Liquidating companies in the Netherlands per 15 November 2023
On 14 March 2023, a new law (Tijdelijke wet transparantie turboliquidatie) was adopted by the Dutch legislator. This law introduces a filing obligation of the managing board that will apply to shortened liquidation procedures applied as per 15 November 2023. Under this obligation, the managing board of the company must file certain (financial) documents with the Dutch trade register and inform creditors of the company of this filing. In the case of non-compliance with this filing obligation, creditors may have a right to inspect the administration of the company and managing directors may be sanctioned.
Shortened liquidation procedure
A Dutch company is dissolved (ontbinding) by a resolution of the general meeting to such effect. The articles of association of the company may require the prior approval of another corporate body of the company. The shortened liquidation procedure applies if, at the moment of its dissolution, the company has no assets. Then, as a result of the resolution to dissolve the company, the company ceases to exist at the moment of that resolution. This also applies if the company still has liabilities.
As a result of the shortened liquidation procedure, the rights of creditors may be frustrated. To provide creditors with more information and additional legal grounds, the legislator took action and adopted the Tijdelijke wet transparantie turboliquidatie. This law aims to increase transparency in shortened liquidation procedures, and better protect creditors.
As per this new law being effective from 15 November 2023, the managing directors of the company, within 14 days after the company’s dissolution by the general meeting, must file with the Dutch trade register:
a balance sheet and a statement of income and expenditure with respect to the financial year in which the company was dissolved and (if not already done) the preceding financial year, if no annual accounts for that year have yet been published at the time of dissolution;
a liquidation report setting out:
the cause of the lack of assets at the time of dissolution of the company;
if applicable, the way in which the assets of the company have been liquidated and how the proceeds have been distributed; and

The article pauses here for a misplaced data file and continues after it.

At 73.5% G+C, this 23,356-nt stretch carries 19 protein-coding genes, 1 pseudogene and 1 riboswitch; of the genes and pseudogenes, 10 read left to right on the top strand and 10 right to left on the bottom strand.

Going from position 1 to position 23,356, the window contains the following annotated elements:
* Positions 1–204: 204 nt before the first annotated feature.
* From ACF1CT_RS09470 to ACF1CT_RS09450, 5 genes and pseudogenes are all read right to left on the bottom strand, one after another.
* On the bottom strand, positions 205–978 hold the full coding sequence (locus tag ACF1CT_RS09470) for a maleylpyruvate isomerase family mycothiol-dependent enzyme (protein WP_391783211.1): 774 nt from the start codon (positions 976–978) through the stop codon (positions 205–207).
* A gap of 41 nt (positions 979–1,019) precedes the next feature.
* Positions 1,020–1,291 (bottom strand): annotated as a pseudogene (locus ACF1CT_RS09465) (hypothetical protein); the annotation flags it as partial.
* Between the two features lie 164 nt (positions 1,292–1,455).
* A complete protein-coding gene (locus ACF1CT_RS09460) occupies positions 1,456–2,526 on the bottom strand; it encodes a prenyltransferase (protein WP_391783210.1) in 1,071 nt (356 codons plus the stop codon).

if applicable, the reasons why any creditor have remained unpaid in whole or in part; and
if the company was obliged by law to publish its annual accounts with the trade register, any annual accounts over previous financial years that were not yet published.
The managing directors must, without delay, make a written notification of these filings to creditors of the company.
Preparing and collecting the abovementioned documents may take time. We therefore recommend to only adopt the resolution to dissolve a company once these documents are (near) final in order to arrange for correct and timely filing.
If the filing obligation has not been (correctly) observed, creditors can inspect the administration of the company upon authorisation by the subdistrict Court (kantonrechter). Creditors must substantiate their interests in sufficiently concrete terms. Failure to file on time does not count as non-compliance when the Court considers the interests of creditors.
Sanctions under the new law are that managing directors may be penalised and, at the request of the Public Prosecution Service, be prohibited from exercising any directorship of a Dutch company. Such disqualification can be imposed for a maximum term of five years. An appointment in violation of the ban is null and void. Possibly, not observing the legal requirements may also result in personal liability of the managing directors for damages incurred by creditors of the company.
The new law will apply for two years, i.e. until 15 November 2025. The law contains the option of extending this term.
Authored by Chantalle Schoegje.